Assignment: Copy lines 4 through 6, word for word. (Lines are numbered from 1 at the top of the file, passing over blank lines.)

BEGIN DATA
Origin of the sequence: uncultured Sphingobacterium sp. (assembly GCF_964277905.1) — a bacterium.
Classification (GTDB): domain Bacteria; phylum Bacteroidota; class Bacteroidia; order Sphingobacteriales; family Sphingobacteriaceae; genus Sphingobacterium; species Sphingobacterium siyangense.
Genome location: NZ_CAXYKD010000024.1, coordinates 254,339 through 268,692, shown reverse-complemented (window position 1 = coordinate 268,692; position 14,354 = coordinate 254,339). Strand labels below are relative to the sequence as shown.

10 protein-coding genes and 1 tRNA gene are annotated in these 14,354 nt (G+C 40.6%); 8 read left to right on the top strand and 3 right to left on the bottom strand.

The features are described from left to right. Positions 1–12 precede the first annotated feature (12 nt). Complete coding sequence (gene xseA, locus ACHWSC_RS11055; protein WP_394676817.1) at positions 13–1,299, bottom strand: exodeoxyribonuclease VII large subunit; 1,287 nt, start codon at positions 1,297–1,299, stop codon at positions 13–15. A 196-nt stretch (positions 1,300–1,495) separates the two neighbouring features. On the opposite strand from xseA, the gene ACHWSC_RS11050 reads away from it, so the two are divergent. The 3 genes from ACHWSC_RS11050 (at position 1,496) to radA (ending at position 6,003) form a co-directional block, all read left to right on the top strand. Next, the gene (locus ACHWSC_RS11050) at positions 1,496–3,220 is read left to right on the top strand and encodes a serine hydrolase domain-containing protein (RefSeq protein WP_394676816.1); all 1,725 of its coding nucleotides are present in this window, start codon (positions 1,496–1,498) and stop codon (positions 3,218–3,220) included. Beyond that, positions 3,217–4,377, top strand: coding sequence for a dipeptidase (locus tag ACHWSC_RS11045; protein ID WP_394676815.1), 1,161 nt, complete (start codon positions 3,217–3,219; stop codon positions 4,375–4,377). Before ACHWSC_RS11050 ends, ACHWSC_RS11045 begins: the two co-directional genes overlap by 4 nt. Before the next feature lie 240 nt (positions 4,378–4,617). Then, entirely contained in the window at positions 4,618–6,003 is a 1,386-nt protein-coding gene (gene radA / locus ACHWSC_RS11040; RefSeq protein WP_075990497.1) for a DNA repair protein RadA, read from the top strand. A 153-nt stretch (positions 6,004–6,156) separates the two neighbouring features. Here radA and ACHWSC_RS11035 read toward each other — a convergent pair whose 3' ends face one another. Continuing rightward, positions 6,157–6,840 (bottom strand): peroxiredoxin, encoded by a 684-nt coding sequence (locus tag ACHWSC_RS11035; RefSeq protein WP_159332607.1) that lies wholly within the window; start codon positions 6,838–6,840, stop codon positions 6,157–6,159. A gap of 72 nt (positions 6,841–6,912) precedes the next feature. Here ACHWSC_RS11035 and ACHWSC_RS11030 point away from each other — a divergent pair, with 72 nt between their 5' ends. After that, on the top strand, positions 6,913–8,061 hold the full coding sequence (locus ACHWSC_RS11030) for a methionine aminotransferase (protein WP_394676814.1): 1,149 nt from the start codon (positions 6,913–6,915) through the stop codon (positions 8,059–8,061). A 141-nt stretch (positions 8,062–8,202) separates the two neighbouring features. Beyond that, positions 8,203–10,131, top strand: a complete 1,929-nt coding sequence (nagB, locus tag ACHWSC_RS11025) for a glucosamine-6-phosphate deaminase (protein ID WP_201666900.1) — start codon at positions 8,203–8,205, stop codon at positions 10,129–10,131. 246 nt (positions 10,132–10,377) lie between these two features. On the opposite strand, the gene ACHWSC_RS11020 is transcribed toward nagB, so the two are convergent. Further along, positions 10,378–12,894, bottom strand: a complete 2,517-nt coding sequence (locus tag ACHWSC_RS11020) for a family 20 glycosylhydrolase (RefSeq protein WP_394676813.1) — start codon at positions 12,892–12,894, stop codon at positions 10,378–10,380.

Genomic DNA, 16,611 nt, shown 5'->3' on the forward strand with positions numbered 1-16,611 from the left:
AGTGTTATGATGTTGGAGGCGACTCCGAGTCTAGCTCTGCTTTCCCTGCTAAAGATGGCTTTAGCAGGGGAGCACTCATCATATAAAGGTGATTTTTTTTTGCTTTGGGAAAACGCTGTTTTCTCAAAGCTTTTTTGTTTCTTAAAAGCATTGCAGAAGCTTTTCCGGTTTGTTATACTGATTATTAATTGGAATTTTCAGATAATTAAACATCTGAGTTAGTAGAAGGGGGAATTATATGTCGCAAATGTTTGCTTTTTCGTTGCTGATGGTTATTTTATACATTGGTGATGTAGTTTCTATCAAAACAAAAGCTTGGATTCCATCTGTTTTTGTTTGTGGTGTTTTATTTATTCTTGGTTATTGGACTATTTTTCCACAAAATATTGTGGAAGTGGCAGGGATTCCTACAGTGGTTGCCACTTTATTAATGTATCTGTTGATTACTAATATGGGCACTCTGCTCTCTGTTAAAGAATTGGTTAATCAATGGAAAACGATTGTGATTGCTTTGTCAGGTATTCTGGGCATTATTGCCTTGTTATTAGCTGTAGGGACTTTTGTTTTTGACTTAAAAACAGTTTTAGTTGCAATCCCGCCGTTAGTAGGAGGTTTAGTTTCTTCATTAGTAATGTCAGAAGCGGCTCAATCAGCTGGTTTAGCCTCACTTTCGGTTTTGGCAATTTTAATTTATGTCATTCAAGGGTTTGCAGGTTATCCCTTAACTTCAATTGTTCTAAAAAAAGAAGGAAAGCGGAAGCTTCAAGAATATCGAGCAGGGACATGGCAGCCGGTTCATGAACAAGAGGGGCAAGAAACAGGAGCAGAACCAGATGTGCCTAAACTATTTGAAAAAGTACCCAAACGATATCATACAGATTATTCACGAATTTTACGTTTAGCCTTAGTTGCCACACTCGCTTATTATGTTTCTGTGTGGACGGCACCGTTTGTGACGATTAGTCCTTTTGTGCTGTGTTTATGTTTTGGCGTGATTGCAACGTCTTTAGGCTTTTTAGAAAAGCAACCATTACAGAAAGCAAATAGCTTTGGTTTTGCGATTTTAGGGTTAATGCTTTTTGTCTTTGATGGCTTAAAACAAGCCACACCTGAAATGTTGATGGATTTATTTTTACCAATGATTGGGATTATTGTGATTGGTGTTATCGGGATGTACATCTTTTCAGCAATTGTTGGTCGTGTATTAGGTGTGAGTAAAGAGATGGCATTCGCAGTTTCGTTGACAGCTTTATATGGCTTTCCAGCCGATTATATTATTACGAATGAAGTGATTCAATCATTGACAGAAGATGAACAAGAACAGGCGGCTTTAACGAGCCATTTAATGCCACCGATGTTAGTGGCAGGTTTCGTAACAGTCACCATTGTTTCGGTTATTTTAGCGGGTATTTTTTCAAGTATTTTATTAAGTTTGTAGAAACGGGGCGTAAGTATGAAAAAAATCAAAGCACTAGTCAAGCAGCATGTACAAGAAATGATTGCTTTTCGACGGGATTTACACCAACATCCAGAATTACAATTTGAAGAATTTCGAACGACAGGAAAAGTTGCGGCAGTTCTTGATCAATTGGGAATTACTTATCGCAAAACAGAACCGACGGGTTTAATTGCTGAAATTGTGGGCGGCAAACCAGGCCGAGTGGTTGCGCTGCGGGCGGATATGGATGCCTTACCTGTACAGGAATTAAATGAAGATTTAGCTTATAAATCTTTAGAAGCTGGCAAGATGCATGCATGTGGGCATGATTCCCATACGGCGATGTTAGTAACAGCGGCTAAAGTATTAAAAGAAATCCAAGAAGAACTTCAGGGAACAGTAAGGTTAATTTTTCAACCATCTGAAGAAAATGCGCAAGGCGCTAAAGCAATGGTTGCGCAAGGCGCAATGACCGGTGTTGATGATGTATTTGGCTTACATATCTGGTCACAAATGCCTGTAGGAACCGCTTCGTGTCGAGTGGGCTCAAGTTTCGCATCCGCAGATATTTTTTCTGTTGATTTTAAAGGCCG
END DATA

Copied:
10 protein-coding genes and 1 tRNA gene are annotated in these 14,354 nt (G+C 40.6%); 8 read left to right on the top strand and 3 right to left on the bottom strand.

The features are described from left to right. Positions 1–12 precede the first annotated feature (12 nt). Complete coding sequence (gene xseA, locus ACHWSC_RS11055; protein WP_394676817.1) at positions 13–1,299, bottom strand: exodeoxyribonuclease VII large subunit; 1,287 nt, start codon at positions 1,297–1,299, stop codon at positions 13–15. A 196-nt stretch (positions 1,300–1,495) separates the two neighbouring features. On the opposite strand from xseA, the gene ACHWSC_RS11050 reads away from it, so the two are divergent. The 3 genes from ACHWSC_RS11050 (at position 1,496) to radA (ending at position 6,003) form a co-directional block, all read left to right on the top strand. Next, the gene (locus ACHWSC_RS11050) at positions 1,496–3,220 is read left to right on the top strand and encodes a serine hydrolase domain-containing protein (RefSeq protein WP_394676816.1); all 1,725 of its coding nucleotides are present in this window, start codon (positions 1,496–1,498) and stop codon (positions 3,218–3,220) included. Beyond that, positions 3,217–4,377, top strand: coding sequence for a dipeptidase (locus tag ACHWSC_RS11045; protein ID WP_394676815.1), 1,161 nt, complete (start codon positions 3,217–3,219; stop codon positions 4,375–4,377). Before ACHWSC_RS11050 ends, ACHWSC_RS11045 begins: the two co-directional genes overlap by 4 nt. Before the next feature lie 240 nt (positions 4,378–4,617). Then, entirely contained in the window at positions 4,618–6,003 is a 1,386-nt protein-coding gene (gene radA / locus ACHWSC_RS11040; RefSeq protein WP_075990497.1) for a DNA repair protein RadA, read from the top strand. A 153-nt stretch (positions 6,004–6,156) separates the two neighbouring features. Here radA and ACHWSC_RS11035 read toward each other — a convergent pair whose 3' ends face one another. Continuing rightward, positions 6,157–6,840 (bottom strand): peroxiredoxin, encoded by a 684-nt coding sequence (locus tag ACHWSC_RS11035; RefSeq protein WP_159332607.1) that lies wholly within the window; start codon positions 6,838–6,840, stop codon positions 6,157–6,159. A gap of 72 nt (positions 6,841–6,912) precedes the next feature. Here ACHWSC_RS11035 and ACHWSC_RS11030 point away from each other — a divergent pair, with 72 nt between their 5' ends. After that, on the top strand, positions 6,913–8,061 hold the full coding sequence (locus ACHWSC_RS11030) for a methionine aminotransferase (protein WP_394676814.1): 1,149 nt from the start codon (positions 6,913–6,915) through the stop codon (positions 8,059–8,061). A 141-nt stretch (positions 8,062–8,202) separates the two neighbouring features. Beyond that, positions 8,203–10,131, top strand: a complete 1,929-nt coding sequence (nagB, locus tag ACHWSC_RS11025) for a glucosamine-6-phosphate deaminase (protein ID WP_201666900.1) — start codon at positions 8,203–8,205, stop codon at positions 10,129–10,131. 246 nt (positions 10,132–10,377) lie between these two features. On the opposite strand, the gene ACHWSC_RS11020 is transcribed toward nagB, so the two are convergent. Further along, positions 10,378–12,894, bottom strand: a complete 2,517-nt coding sequence (locus tag ACHWSC_RS11020) for a family 20 glycosylhydrolase (RefSeq protein WP_394676813.1) — start codon at positions 12,892–12,894, stop codon at positions 10,378–10,380.

Genomic DNA, 16,611 nt, shown 5'->3' on the forward strand with positions numbered 1-16,611 from the left: